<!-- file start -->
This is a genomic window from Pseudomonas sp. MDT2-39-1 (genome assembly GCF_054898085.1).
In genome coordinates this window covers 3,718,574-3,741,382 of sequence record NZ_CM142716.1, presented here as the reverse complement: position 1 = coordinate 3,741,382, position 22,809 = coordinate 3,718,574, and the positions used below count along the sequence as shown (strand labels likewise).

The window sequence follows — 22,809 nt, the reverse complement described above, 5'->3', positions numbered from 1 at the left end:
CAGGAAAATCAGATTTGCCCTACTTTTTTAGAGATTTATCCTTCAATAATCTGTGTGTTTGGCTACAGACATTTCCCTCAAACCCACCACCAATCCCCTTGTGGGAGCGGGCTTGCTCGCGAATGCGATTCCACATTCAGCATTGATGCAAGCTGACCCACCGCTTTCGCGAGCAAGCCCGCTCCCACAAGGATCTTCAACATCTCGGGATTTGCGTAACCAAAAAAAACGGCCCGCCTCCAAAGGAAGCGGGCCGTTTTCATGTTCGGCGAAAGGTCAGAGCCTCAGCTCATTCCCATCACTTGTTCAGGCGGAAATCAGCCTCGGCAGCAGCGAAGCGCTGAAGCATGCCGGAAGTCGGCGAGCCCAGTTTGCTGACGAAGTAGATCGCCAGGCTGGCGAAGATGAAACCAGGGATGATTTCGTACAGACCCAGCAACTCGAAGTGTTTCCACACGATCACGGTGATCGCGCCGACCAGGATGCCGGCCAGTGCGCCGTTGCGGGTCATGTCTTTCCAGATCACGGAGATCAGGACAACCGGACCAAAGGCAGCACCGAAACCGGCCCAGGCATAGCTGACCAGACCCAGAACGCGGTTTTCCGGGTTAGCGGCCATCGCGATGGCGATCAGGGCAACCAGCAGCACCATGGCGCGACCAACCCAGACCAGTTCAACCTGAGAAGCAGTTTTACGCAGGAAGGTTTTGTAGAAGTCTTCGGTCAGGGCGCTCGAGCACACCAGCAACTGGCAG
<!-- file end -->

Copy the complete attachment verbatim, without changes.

This is a genomic window from Pseudomonas sp. MDT2-39-1 (genome assembly GCF_054898085.1).
In genome coordinates this window covers 3,718,574-3,741,382 of sequence record NZ_CM142716.1, presented here as the reverse complement: position 1 = coordinate 3,741,382, position 22,809 = coordinate 3,718,574, and the positions used below count along the sequence as shown (strand labels likewise).

The window sequence follows — 22,809 nt, the reverse complement described above, 5'->3', positions numbered from 1 at the left end:
CAGGAAAATCAGATTTGCCCTACTTTTTTAGAGATTTATCCTTCAATAATCTGTGTGTTTGGCTACAGACATTTCCCTCAAACCCACCACCAATCCCCTTGTGGGAGCGGGCTTGCTCGCGAATGCGATTCCACATTCAGCATTGATGCAAGCTGACCCACCGCTTTCGCGAGCAAGCCCGCTCCCACAAGGATCTTCAACATCTCGGGATTTGCGTAACCAAAAAAAACGGCCCGCCTCCAAAGGAAGCGGGCCGTTTTCATGTTCGGCGAAAGGTCAGAGCCTCAGCTCATTCCCATCACTTGTTCAGGCGGAAATCAGCCTCGGCAGCAGCGAAGCGCTGAAGCATGCCGGAAGTCGGCGAGCCCAGTTTGCTGACGAAGTAGATCGCCAGGCTGGCGAAGATGAAACCAGGGATGATTTCGTACAGACCCAGCAACTCGAAGTGTTTCCACACGATCACGGTGATCGCGCCGACCAGGATGCCGGCCAGTGCGCCGTTGCGGGTCATGTCTTTCCAGATCACGGAGATCAGGACAACCGGACCAAAGGCAGCACCGAAACCGGCCCAGGCATAGCTGACCAGACCCAGAACGCGGTTTTCCGGGTTAGCGGCCATCGCGATGGCGATCAGGGCAACCAGCAGCACCATGGCGCGACCAACCCAGACCAGTTCAACCTGAGAAGCAGTTTTACGCAGGAAGGTTTTGTAGAAGTCTTCGGTCAGGGCGCTCGAGCACACCAGCAACTGGCAG